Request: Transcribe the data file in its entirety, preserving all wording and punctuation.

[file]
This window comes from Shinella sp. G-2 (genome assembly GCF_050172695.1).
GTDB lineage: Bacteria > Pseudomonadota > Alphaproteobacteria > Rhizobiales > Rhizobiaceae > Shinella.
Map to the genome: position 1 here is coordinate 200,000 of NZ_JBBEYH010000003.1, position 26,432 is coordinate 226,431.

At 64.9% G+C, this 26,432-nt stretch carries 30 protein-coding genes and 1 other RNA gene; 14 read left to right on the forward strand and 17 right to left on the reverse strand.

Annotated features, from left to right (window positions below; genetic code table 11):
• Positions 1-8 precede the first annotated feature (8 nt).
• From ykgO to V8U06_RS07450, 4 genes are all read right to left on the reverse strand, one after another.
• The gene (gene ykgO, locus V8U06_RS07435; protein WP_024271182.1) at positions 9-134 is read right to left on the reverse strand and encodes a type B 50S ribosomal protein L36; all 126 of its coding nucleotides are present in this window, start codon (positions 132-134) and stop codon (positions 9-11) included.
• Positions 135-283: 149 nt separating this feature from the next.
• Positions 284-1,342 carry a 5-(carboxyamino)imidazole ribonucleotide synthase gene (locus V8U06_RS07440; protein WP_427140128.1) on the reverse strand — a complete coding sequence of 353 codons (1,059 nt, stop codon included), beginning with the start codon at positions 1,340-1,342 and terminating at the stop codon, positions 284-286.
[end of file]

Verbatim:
This window comes from Shinella sp. G-2 (genome assembly GCF_050172695.1).
GTDB lineage: Bacteria > Pseudomonadota > Alphaproteobacteria > Rhizobiales > Rhizobiaceae > Shinella.
Map to the genome: position 1 here is coordinate 200,000 of NZ_JBBEYH010000003.1, position 26,432 is coordinate 226,431.

At 64.9% G+C, this 26,432-nt stretch carries 30 protein-coding genes and 1 other RNA gene; 14 read left to right on the forward strand and 17 right to left on the reverse strand.

Annotated features, from left to right (window positions below; genetic code table 11):
• Positions 1-8 precede the first annotated feature (8 nt).
• From ykgO to V8U06_RS07450, 4 genes are all read right to left on the reverse strand, one after another.
• The gene (gene ykgO, locus V8U06_RS07435; protein WP_024271182.1) at positions 9-134 is read right to left on the reverse strand and encodes a type B 50S ribosomal protein L36; all 126 of its coding nucleotides are present in this window, start codon (positions 132-134) and stop codon (positions 9-11) included.
• Positions 135-283: 149 nt separating this feature from the next.
• Positions 284-1,342 carry a 5-(carboxyamino)imidazole ribonucleotide synthase gene (locus V8U06_RS07440; protein WP_427140128.1) on the reverse strand — a complete coding sequence of 353 codons (1,059 nt, stop codon included), beginning with the start codon at positions 1,340-1,342 and terminating at the stop codon, positions 284-286.